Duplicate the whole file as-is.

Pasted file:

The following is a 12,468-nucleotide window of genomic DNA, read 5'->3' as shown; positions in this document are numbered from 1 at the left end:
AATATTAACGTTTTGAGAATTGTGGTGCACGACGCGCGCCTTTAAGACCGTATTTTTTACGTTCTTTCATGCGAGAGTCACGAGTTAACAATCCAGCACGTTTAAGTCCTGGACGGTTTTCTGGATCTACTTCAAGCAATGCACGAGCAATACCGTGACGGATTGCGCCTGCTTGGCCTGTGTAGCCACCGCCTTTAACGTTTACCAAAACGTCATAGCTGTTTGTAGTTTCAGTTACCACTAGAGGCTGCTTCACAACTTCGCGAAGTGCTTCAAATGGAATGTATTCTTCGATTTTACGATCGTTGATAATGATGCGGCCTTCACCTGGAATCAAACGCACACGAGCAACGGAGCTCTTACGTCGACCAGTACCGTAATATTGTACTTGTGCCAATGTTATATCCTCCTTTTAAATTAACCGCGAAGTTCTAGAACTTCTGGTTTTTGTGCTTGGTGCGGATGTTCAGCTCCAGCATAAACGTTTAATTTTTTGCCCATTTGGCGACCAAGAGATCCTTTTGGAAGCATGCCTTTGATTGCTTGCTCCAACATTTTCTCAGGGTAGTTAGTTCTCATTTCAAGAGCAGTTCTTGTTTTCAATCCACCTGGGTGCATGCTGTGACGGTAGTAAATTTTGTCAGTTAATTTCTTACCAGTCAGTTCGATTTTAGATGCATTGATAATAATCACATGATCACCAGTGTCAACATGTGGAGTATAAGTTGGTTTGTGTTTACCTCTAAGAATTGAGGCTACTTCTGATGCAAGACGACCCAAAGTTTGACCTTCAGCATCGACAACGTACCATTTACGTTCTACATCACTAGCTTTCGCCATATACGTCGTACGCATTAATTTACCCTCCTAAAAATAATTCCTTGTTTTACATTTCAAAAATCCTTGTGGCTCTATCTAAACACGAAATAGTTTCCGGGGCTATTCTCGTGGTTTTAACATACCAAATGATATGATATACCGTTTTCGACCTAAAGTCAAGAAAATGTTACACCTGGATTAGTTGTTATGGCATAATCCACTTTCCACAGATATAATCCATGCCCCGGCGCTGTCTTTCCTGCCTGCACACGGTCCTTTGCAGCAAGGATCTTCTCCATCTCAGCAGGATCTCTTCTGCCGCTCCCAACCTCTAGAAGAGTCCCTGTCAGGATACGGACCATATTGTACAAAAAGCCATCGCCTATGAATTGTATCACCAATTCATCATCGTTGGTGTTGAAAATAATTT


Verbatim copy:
The following is a 12,468-nucleotide window of genomic DNA, read 5'->3' as shown; positions in this document are numbered from 1 at the left end:
AATATTAACGTTTTGAGAATTGTGGTGCACGACGCGCGCCTTTAAGACCGTATTTTTTACGTTCTTTCATGCGAGAGTCACGAGTTAACAATCCAGCACGTTTAAGTCCTGGACGGTTTTCTGGATCTACTTCAAGCAATGCACGAGCAATACCGTGACGGATTGCGCCTGCTTGGCCTGTGTAGCCACCGCCTTTAACGTTTACCAAAACGTCATAGCTGTTTGTAGTTTCAGTTACCACTAGAGGCTGCTTCACAACTTCGCGAAGTGCTTCAAATGGAATGTATTCTTCGATTTTACGATCGTTGATAATGATGCGGCCTTCACCTGGAATCAAACGCACACGAGCAACGGAGCTCTTACGTCGACCAGTACCGTAATATTGTACTTGTGCCAATGTTATATCCTCCTTTTAAATTAACCGCGAAGTTCTAGAACTTCTGGTTTTTGTGCTTGGTGCGGATGTTCAGCTCCAGCATAAACGTTTAATTTTTTGCCCATTTGGCGACCAAGAGATCCTTTTGGAAGCATGCCTTTGATTGCTTGCTCCAACATTTTCTCAGGGTAGTTAGTTCTCATTTCAAGAGCAGTTCTTGTTTTCAATCCACCTGGGTGCATGCTGTGACGGTAGTAAATTTTGTCAGTTAATTTCTTACCAGTCAGTTCGATTTTAGATGCATTGATAATAATCACATGATCACCAGTGTCAACATGTGGAGTATAAGTTGGTTTGTGTTTACCTCTAAGAATTGAGGCTACTTCTGATGCAAGACGACCCAAAGTTTGACCTTCAGCATCGACAACGTACCATTTACGTTCTACATCACTAGCTTTCGCCATATACGTCGTACGCATTAATTTACCCTCCTAAAAATAATTCCTTGTTTTACATTTCAAAAATCCTTGTGGCTCTATCTAAACACGAAATAGTTTCCGGGGCTATTCTCGTGGTTTTAACATACCAAATGATATGATATACCGTTTTCGACCTAAAGTCAAGAAAATGTTACACCTGGATTAGTTGTTATGGCATAATCCACTTTCCACAGATATAATCCATGCCCCGGCGCTGTCTTTCCTGCCTGCACACGGTCCTTTGCAGCAAGGATCTTCTCCATCTCAGCAGGATCTCTTCTGCCGCTCCCAACCTCTAGAAGAGTCCCTGTCAGGATACGGACCATATTGTACAAAAAGCCATCGCCTATGAATTGTATCACCAATTCATCATCGTTGGTGTTGAAAATAATTT